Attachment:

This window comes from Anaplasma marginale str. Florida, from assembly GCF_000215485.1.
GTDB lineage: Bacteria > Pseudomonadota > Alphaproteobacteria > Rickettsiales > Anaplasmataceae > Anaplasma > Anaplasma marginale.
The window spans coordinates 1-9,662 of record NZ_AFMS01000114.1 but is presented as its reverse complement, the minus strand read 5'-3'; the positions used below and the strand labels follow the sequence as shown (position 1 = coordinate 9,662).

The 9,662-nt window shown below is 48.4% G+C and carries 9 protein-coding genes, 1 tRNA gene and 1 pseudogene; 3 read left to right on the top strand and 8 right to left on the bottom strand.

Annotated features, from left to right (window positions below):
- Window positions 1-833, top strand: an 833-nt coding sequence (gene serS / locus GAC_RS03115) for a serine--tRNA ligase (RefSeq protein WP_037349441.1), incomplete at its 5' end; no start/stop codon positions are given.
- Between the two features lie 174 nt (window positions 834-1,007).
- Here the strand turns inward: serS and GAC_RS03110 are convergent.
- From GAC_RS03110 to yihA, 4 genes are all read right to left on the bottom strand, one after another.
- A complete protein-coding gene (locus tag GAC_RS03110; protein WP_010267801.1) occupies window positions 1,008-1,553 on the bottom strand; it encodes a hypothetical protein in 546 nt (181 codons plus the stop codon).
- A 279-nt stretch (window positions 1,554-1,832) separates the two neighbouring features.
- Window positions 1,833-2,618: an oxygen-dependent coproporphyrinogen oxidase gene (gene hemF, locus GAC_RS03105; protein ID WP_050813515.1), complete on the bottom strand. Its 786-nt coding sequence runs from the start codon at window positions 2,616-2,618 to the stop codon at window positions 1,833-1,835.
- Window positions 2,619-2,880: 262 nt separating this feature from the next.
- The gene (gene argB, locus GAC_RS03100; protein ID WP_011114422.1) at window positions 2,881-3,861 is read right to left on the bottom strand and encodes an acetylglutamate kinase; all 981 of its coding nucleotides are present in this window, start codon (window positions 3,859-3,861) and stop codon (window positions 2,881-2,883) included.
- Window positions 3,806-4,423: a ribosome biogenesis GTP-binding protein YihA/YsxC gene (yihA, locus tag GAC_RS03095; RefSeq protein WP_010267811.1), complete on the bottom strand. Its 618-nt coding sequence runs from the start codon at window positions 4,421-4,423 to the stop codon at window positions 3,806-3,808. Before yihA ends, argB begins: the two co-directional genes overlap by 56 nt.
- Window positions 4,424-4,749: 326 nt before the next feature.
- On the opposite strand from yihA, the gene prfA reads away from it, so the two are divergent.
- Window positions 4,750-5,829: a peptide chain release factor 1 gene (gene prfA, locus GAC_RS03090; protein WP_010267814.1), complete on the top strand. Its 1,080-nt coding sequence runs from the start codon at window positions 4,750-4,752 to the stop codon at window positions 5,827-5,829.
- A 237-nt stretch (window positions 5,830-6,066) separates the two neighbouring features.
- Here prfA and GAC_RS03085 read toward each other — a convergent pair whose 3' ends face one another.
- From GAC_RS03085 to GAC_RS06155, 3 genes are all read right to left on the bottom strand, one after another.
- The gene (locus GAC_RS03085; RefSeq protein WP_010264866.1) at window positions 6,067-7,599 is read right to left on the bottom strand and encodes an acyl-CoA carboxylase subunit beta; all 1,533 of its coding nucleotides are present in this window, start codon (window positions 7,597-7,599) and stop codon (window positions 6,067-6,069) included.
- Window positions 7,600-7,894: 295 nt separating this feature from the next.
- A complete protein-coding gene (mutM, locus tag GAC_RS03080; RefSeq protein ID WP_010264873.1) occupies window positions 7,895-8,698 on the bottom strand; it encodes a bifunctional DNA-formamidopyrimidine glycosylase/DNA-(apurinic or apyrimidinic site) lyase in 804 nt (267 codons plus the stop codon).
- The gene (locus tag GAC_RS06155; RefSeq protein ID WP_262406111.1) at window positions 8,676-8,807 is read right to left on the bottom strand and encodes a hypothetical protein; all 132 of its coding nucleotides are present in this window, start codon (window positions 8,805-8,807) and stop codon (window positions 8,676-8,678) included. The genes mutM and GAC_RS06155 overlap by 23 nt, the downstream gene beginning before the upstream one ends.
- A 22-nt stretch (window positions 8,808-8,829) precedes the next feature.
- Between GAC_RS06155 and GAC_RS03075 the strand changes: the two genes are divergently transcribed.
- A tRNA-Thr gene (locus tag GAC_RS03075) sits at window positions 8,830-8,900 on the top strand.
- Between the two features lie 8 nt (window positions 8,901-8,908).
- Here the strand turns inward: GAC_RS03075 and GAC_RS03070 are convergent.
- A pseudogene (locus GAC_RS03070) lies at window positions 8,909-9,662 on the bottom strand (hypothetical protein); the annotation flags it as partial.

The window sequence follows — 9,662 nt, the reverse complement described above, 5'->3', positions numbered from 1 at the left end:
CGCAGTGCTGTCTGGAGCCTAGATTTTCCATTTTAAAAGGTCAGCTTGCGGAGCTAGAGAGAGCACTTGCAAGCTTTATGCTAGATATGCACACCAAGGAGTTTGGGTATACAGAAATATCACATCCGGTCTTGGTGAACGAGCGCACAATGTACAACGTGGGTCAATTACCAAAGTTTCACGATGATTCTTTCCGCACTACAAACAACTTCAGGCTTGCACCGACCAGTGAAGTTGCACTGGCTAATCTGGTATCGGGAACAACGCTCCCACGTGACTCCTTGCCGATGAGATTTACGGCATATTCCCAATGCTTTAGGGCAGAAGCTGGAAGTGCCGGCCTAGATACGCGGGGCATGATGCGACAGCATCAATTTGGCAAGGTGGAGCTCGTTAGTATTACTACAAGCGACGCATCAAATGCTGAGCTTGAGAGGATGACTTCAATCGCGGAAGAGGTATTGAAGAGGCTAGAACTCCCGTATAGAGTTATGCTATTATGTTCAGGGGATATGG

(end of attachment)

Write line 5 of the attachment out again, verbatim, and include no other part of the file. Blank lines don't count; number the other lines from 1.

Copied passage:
Annotated features, from left to right (window positions below):